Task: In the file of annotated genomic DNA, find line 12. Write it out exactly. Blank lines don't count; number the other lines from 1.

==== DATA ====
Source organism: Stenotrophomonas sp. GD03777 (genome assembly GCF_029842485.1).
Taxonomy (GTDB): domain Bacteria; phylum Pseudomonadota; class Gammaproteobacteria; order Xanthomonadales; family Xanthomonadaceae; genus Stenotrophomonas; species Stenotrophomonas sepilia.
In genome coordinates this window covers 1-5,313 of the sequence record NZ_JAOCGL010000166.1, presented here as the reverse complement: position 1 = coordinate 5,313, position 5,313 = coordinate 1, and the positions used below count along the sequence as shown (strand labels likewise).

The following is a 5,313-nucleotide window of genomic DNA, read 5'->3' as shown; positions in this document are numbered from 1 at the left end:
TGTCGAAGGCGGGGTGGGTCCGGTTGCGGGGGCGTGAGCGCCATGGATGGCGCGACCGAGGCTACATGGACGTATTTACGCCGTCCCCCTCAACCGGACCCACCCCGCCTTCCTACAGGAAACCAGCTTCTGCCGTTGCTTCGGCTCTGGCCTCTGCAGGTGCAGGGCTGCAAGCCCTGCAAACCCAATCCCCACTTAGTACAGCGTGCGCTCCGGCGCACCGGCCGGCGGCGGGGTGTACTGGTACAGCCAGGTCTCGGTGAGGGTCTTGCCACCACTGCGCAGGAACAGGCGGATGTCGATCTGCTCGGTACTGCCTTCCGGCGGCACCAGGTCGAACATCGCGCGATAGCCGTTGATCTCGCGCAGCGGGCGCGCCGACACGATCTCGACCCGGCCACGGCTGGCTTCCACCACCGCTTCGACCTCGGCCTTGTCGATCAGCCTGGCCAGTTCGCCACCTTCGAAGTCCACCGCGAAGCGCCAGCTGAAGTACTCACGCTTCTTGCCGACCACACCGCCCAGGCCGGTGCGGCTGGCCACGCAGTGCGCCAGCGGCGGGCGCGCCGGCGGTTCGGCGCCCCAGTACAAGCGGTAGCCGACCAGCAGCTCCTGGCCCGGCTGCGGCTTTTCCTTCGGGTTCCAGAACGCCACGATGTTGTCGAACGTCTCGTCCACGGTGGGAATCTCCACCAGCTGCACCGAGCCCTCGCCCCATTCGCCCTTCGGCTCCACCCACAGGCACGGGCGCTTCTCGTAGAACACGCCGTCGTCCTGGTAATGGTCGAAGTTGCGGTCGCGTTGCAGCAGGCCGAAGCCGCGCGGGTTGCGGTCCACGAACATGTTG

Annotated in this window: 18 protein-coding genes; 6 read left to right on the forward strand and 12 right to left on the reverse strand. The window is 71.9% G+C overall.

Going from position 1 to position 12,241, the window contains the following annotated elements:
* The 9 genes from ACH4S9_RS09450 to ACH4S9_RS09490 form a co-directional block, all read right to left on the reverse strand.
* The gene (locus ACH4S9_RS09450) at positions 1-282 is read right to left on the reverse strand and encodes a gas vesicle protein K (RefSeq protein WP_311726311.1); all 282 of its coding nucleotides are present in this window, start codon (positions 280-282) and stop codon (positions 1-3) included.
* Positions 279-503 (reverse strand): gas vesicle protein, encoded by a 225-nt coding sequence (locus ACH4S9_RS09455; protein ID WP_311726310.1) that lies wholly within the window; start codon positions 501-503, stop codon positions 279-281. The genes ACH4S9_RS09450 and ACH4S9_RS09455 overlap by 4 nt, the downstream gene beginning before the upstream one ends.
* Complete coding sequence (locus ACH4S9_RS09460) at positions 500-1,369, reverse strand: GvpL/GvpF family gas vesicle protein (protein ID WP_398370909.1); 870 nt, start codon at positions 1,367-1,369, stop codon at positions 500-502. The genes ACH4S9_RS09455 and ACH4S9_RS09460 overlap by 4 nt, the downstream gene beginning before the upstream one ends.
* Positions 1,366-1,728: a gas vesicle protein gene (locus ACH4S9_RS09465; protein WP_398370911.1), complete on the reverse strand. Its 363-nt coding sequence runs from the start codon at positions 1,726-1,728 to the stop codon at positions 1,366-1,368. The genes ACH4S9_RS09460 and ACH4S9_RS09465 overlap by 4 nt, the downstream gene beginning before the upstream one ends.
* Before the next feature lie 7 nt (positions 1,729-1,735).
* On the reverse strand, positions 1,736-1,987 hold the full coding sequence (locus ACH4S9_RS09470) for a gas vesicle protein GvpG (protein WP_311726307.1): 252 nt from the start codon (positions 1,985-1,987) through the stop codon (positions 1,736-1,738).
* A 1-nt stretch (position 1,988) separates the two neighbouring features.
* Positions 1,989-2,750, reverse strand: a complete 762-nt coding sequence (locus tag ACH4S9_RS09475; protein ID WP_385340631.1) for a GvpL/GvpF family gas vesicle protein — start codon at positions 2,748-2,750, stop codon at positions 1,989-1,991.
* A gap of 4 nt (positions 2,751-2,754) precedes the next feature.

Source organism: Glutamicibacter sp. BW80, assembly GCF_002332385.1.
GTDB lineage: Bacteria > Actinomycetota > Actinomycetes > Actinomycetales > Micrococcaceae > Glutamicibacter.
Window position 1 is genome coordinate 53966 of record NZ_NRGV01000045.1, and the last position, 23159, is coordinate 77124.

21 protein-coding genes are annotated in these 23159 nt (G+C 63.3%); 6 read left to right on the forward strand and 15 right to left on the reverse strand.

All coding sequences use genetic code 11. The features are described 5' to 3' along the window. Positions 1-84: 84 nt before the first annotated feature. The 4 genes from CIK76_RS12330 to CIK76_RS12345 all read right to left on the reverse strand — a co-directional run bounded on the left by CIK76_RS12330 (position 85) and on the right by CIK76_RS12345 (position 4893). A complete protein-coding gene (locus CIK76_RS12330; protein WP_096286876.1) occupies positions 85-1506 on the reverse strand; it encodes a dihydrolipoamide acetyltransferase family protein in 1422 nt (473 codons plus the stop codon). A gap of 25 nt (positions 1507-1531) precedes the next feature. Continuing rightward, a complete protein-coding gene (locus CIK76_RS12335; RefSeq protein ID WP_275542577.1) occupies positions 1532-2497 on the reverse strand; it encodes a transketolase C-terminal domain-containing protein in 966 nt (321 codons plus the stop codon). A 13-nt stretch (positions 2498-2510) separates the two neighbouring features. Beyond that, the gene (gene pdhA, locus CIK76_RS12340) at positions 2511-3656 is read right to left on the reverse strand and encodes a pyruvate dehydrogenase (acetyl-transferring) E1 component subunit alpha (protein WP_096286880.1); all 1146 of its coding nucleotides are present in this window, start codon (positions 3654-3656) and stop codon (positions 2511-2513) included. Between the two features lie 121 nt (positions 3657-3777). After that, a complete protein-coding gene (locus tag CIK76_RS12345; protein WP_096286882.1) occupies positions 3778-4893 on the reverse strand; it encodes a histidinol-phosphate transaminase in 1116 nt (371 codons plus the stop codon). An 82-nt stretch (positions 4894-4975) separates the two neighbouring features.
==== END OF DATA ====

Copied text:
* Positions 1,366-1,728: a gas vesicle protein gene (locus ACH4S9_RS09465; protein WP_398370911.1), complete on the reverse strand. Its 363-nt coding sequence runs from the start codon at positions 1,726-1,728 to the stop codon at positions 1,366-1,368. The genes ACH4S9_RS09460 and ACH4S9_RS09465 overlap by 4 nt, the downstream gene beginning before the upstream one ends.